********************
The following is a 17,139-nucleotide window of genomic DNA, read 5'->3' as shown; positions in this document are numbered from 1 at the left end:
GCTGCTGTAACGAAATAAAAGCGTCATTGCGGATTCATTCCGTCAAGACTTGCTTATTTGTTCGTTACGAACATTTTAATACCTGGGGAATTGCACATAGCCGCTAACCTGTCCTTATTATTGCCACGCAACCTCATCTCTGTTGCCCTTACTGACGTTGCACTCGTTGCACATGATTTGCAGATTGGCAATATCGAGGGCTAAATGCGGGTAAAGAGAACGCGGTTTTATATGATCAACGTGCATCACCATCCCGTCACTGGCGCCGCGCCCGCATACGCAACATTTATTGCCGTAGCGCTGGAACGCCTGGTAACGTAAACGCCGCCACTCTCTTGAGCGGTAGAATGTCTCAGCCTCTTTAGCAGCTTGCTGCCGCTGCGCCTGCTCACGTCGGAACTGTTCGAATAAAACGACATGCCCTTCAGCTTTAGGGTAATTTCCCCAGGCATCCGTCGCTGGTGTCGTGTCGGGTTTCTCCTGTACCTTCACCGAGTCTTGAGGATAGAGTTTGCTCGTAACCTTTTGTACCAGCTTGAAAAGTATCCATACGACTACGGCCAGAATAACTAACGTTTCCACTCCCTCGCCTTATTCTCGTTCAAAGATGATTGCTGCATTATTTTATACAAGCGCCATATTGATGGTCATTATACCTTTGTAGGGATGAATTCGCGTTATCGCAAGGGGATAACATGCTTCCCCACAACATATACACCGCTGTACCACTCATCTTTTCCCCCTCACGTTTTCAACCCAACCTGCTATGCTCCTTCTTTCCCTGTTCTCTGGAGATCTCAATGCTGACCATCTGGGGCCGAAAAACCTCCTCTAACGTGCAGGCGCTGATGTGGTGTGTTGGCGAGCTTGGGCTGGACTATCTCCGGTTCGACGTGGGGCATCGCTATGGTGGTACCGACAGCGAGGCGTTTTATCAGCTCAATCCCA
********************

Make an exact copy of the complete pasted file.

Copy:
The following is a 17,139-nucleotide window of genomic DNA, read 5'->3' as shown; positions in this document are numbered from 1 at the left end:
GCTGCTGTAACGAAATAAAAGCGTCATTGCGGATTCATTCCGTCAAGACTTGCTTATTTGTTCGTTACGAACATTTTAATACCTGGGGAATTGCACATAGCCGCTAACCTGTCCTTATTATTGCCACGCAACCTCATCTCTGTTGCCCTTACTGACGTTGCACTCGTTGCACATGATTTGCAGATTGGCAATATCGAGGGCTAAATGCGGGTAAAGAGAACGCGGTTTTATATGATCAACGTGCATCACCATCCCGTCACTGGCGCCGCGCCCGCATACGCAACATTTATTGCCGTAGCGCTGGAACGCCTGGTAACGTAAACGCCGCCACTCTCTTGAGCGGTAGAATGTCTCAGCCTCTTTAGCAGCTTGCTGCCGCTGCGCCTGCTCACGTCGGAACTGTTCGAATAAAACGACATGCCCTTCAGCTTTAGGGTAATTTCCCCAGGCATCCGTCGCTGGTGTCGTGTCGGGTTTCTCCTGTACCTTCACCGAGTCTTGAGGATAGAGTTTGCTCGTAACCTTTTGTACCAGCTTGAAAAGTATCCATACGACTACGGCCAGAATAACTAACGTTTCCACTCCCTCGCCTTATTCTCGTTCAAAGATGATTGCTGCATTATTTTATACAAGCGCCATATTGATGGTCATTATACCTTTGTAGGGATGAATTCGCGTTATCGCAAGGGGATAACATGCTTCCCCACAACATATACACCGCTGTACCACTCATCTTTTCCCCCTCACGTTTTCAACCCAACCTGCTATGCTCCTTCTTTCCCTGTTCTCTGGAGATCTCAATGCTGACCATCTGGGGCCGAAAAACCTCCTCTAACGTGCAGGCGCTGATGTGGTGTGTTGGCGAGCTTGGGCTGGACTATCTCCGGTTCGACGTGGGGCATCGCTATGGTGGTACCGACAGCGAGGCGTTTTATCAGCTCAATCCCA